From the verb pireni, p’urhepecha voice that means to sing


The pirekua is a traditional song of the P’urhépecha indigenous communities of the State of Michoacán, performed by men and women. The diversity of their styles results from the mixture of African, European and Amerindian influences, and regional variations have been observed in 30 of the 165 existing P’urhépecha communities. The pirekua, which is generally sung with a slow rhythm, can also present non-vocal styles using different rhythms such as sones (3/8) and abajeños (6/8). The pirekua can be sung solo, in a duo or in a trio, and can also be accompanied by choirs, string orchestras and musical ensembles of string and wind instruments at the same time. The singers and interpreters of the pirekua, called pirériechas, are renowned for their creativity and their interpretations of old songs.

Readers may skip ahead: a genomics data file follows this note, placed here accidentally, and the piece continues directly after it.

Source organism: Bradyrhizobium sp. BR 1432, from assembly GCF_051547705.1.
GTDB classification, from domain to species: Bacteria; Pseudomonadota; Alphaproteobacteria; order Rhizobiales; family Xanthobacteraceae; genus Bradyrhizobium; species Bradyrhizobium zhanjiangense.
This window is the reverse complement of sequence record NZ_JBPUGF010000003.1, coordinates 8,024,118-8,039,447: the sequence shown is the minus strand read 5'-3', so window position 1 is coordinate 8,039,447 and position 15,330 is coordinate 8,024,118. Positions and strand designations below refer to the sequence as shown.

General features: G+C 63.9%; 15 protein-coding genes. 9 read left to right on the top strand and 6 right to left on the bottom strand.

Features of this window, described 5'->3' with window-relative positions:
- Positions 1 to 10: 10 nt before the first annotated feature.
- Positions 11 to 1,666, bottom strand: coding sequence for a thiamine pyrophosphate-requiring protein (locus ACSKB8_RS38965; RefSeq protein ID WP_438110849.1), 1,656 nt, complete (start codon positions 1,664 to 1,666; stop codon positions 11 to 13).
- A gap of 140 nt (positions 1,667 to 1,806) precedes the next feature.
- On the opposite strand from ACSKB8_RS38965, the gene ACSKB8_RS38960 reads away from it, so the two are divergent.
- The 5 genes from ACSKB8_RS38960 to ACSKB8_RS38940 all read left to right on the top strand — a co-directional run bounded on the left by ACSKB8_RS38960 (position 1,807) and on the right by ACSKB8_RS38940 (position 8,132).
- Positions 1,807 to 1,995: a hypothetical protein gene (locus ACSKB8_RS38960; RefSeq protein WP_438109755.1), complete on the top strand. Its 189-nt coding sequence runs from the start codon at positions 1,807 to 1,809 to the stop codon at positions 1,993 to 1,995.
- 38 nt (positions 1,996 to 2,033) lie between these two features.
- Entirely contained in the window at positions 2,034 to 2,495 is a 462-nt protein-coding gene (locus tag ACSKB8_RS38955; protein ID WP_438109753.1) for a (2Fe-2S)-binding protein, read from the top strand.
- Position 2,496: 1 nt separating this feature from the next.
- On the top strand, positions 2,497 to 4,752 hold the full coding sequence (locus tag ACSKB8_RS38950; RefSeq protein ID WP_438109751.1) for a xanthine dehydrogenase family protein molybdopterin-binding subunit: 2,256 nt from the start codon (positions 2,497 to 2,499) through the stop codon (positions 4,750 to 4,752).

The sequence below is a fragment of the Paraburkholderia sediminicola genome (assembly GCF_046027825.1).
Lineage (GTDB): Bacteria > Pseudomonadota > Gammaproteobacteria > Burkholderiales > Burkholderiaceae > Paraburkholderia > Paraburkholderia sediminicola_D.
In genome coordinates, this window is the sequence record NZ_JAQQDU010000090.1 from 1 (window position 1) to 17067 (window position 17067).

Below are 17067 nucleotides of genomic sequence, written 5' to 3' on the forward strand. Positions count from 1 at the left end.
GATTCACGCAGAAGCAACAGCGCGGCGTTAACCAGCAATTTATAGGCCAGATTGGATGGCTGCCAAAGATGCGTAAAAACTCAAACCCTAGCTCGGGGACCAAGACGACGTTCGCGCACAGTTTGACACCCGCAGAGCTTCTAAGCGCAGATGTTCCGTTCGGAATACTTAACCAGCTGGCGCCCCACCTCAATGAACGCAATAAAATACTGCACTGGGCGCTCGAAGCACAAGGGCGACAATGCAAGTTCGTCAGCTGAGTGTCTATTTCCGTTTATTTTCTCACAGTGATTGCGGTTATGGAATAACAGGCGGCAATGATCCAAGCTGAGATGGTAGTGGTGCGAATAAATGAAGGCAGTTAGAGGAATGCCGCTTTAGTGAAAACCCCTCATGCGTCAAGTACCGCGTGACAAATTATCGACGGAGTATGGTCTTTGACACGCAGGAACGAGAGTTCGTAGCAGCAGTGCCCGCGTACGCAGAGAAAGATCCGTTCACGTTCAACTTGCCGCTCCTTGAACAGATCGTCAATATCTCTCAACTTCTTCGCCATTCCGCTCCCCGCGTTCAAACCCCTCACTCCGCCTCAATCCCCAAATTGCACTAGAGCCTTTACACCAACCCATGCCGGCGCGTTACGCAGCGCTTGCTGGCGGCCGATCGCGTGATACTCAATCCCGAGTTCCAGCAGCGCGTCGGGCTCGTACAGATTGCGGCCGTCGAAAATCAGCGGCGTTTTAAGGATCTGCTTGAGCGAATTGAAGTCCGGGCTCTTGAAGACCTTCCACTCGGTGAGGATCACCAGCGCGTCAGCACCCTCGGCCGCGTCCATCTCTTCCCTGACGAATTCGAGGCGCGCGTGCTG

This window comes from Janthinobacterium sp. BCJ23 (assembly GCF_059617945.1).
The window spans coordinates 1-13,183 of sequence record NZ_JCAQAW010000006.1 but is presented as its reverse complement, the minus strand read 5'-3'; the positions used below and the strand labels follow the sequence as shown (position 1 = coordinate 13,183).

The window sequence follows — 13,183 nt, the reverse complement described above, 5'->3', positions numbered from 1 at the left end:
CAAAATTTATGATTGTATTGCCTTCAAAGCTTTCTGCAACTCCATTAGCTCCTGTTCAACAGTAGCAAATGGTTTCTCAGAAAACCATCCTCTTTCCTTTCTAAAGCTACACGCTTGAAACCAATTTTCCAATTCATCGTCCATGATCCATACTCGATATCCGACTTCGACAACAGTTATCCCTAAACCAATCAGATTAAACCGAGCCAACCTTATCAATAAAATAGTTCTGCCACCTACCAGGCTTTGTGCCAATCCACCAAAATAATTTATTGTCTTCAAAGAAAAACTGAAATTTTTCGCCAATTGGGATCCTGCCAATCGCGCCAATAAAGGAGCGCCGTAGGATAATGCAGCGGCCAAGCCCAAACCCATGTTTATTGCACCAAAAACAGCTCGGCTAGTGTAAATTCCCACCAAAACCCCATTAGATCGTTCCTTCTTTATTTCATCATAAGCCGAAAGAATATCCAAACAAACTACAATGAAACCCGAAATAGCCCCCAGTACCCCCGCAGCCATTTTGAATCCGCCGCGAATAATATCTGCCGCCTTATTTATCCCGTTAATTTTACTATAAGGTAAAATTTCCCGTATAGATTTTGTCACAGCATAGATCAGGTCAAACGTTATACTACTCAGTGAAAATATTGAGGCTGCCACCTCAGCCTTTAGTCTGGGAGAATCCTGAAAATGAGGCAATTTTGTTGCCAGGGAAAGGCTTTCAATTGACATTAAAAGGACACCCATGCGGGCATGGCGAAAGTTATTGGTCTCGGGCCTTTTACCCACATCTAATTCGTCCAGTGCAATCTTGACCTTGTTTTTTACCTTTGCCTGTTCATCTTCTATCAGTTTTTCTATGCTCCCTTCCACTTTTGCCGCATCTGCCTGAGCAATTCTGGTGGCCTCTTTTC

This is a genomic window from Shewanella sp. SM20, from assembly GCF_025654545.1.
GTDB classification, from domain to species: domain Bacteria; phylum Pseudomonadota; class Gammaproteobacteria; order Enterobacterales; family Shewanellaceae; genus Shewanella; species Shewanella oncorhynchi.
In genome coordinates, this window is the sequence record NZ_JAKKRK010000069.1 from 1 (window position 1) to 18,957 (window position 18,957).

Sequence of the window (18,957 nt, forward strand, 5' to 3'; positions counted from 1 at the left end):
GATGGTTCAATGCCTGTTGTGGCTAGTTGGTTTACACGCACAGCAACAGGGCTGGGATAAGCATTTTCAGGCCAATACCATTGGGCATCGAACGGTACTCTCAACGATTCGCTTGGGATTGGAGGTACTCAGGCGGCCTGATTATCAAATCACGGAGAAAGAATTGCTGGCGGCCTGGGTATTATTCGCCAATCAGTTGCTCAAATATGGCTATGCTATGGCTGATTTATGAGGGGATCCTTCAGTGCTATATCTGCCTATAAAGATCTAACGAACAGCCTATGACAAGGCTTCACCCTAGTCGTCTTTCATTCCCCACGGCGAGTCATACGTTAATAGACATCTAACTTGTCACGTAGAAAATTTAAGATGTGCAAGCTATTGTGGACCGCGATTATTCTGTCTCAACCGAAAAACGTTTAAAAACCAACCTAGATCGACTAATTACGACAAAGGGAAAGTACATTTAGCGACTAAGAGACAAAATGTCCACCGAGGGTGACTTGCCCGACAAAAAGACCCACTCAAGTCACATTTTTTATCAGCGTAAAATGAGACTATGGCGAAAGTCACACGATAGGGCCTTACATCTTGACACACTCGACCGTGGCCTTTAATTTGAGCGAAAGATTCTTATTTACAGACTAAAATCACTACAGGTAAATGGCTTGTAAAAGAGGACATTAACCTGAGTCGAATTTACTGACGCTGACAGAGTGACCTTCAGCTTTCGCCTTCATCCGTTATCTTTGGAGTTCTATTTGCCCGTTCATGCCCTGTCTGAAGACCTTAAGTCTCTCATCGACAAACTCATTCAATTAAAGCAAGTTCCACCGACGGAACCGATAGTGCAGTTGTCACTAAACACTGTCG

The lyrics of the songs, in which the use of symbols is frequently used, cover a wide range of topics: from historical events to religion, going through social and political ideas, love and courtships. The pirekua is an effective instrument of dialogue between the P’urhépecha families and communities that practice it, and contributes to the establishment and strengthening of ties between them. The pirériechas also fulfill a function of social mediators, by using songs to express feelings and communicate important events to the p’urhépecha communities. The pirekua has traditionally been transmitted orally, from generation to generation, and is not only a cultural expression that is still alive today, but also constitutes a distinctive sign of identity and a means of communication for more than one hundred thousand p’urhépechas.



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